A new Compulsory Registration of Marriage Act should be introduced. Were this to be linked to the ration card, the birth certificate and the voter identity card, people would learn soon enough that it does not pay to avoid getting the certificate.
People may fudge, but at the end of the day the age of marriage and consequently the age at first birth will go up
Does it take America to dole largesse for preventing child marriages? In the last three weeks, two Bills have been introduced in the US Congress and the Senate called the International Protecting Girls by Preventing Child Marriage Act 2009.
What triggered this move was the recognition that US foreign assistance provided for improving education, health and economic prospects for women and girls in developing countries was coming a cropper. Simply because too many girls were forced to leave school to get married. Such girls remained uneducated, increasingly vulnerable to contracting sexually transmitted diseases, bearing underweight babies and leading horrifying lives — a downright violation of human rights. Since this phenomenon was negating the effect of investments made in improving their lives, it was money down the drain. The new Bills, therefore, authorise US foreign assistance funding for five years to prevent child marriage and increase educational and economic opportunities for girls in developing countries including India.
Let us move from the international scene, bypassing the national and State levels and go straight down to the district and panchayats. Dewas is a district in Madhya Pradesh which is perched in the middle of the country in terms of social and health indices. It also has exceptionally high child mortality ranked 516th out of 593 districts surveyed by the International Institute of Population Sciences, Mumbai.
Last week the district Collector of Dewas invited 40 sarpanches to attend a workshop on the “Impact of Early Marriages and Early Conception on Health of Girls.” For starters, it was apparent that registration of marriages was not being done anywhere in the district despite the fact that the State had issued orders under the Special Marriage Act, making it incumbent upon the Gram Panchayats to issue marriage registration certificates under law. The Supreme Court order on compulsory registration of marriages of all religions across the country was unheard of.
At a workshop a film showed 15-year-olds cradling their infants like toys. These child mothers evinced no rancour, not even self-pity. Only a smiling acceptance that it was their lot in life to bear more children. Juxtaposed against this was the professional advice of a paediatrician and gynaecologist from the All India Institute of Medical Sciences who spoke about the irreversible fallout of early pregnancies, underweight children, lack of spacing leading to a predictable cycle of malnutrition, death and disability. The two perspectives were so divergent that it made sagacious thinking impossible. It was unclear whether the panchayat representatives had understood the mixed messages and whether at all they were amenable to thinking differently.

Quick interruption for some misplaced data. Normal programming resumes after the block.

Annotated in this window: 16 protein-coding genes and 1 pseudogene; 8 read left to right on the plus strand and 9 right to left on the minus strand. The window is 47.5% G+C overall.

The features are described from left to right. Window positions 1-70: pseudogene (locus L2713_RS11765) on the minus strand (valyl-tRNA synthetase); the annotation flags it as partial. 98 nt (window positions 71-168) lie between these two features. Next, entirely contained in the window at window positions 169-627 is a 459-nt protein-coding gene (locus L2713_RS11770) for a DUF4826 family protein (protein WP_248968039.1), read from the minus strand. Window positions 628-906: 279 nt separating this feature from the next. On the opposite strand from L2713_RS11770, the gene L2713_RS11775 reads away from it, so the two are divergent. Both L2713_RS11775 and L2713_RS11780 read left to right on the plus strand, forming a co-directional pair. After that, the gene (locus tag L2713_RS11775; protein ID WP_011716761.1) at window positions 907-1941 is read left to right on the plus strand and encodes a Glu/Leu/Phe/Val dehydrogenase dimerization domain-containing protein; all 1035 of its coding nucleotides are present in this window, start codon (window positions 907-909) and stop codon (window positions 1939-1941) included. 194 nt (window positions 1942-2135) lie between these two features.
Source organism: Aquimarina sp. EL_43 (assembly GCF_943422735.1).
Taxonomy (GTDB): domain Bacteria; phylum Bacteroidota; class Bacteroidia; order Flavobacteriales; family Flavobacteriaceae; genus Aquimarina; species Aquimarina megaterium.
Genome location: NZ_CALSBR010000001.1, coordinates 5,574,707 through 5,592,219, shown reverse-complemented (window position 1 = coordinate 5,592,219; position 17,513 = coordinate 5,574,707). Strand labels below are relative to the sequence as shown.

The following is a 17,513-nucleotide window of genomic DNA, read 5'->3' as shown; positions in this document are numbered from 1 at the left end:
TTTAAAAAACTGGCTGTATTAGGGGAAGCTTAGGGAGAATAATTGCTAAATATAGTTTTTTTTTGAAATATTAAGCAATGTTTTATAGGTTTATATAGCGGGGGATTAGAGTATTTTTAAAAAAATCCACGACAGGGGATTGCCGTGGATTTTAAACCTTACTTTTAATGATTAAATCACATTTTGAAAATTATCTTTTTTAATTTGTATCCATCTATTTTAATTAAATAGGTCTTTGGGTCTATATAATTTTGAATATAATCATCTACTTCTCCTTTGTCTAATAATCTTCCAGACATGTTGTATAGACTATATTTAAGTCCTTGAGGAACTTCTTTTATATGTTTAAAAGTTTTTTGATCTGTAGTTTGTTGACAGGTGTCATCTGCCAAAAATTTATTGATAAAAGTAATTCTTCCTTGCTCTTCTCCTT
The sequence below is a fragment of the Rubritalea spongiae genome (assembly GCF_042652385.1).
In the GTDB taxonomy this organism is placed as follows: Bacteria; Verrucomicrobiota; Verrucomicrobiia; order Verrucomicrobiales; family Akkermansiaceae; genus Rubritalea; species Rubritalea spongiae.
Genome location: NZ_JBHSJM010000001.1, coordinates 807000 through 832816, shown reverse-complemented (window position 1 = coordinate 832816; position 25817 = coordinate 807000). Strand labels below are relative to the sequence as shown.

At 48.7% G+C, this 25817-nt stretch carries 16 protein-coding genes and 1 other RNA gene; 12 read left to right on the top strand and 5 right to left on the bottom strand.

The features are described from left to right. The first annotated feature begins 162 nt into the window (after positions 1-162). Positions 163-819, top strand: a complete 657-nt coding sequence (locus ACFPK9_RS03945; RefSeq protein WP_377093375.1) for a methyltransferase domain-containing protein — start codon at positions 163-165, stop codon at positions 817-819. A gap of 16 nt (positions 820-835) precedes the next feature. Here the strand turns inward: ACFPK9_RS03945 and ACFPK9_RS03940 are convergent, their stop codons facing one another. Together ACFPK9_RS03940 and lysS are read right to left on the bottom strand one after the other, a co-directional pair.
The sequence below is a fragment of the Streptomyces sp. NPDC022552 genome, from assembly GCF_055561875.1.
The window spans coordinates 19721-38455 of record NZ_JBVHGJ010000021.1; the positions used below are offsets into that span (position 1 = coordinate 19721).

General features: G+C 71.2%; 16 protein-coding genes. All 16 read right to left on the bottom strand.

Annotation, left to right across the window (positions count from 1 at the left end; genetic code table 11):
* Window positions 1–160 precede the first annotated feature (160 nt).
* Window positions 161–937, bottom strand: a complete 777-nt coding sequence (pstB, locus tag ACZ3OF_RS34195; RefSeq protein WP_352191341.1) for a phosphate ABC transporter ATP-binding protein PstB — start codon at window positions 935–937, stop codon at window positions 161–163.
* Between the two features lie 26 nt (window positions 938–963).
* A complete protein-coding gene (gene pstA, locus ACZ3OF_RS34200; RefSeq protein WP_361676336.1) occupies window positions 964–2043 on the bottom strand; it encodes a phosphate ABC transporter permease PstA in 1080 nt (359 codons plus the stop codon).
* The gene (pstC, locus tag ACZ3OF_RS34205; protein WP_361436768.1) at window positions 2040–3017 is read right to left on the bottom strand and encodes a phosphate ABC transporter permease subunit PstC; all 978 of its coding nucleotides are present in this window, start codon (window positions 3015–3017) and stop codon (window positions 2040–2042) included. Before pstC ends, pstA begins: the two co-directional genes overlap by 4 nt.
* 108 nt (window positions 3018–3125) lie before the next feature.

The workshop went on to draw attention to the legal requirement to register marriages and the correlation of age at first birth with the health of the infant. At the end of the sequence there was pin drop silence. Not one among the 40 Sarpanches wished to speak. Even the national Awardees, among the Sarpanches after receiving recognition from the President of India, albeit for other achievements, were unwilling to speak. Sensing a stalemate, the Collector broke them into four groups, gave them four different subjects to focus on and asked them to return with a plan.
The outcome was unexpected. Far from the wishy-washy faces we had seen an hour earlier, came a newfound enthusiasm proclaiming that indeed it was possible to promote and register marriages after the legal age. Most striking was the fact that they had understood the issues and undertook to do something about it. This sudden change of heart could be attributed to the presence of the Collector. But how much? Even a cynic would agree that it would have been difficult to brainwash 40 Sarpanches from disparate blocks simply because of official presence.
In speech after speech the Sarpanches recounted how the correlation between very early childbirths and safe motherhood and child survival had never been highlighted so vividly. They lauded the Rural Development “Nirmal Gaon” scheme that conferred awards on the cleanest panchayat and recommended that a similar Award scheme should be launched for the best performing panchayat that promoted marriages after the legal age, accompanied by registration of marriage.
Given the importance that the US parliamentarians have accorded to overcoming child marriages in developing countries, it behoves any new Government to give far greater importance to making this the bulwark for women’s empowerment and children’s health. A new Compulsory Registration of Marriage Act should be introduced with an office of a Registrar General of Marriages. Were this to be linked to the ration card, the birth certificate and the voter identity card, people would learn soon enough that it does not pay to avoid getting the certificate.
People may lie, people may fudge but at the end of the day the age of marriage and consequently the age at first birth will go up. The future of Indian children is at stake. They are worth all the trouble it might take. It should not need the United States of America to show us the way.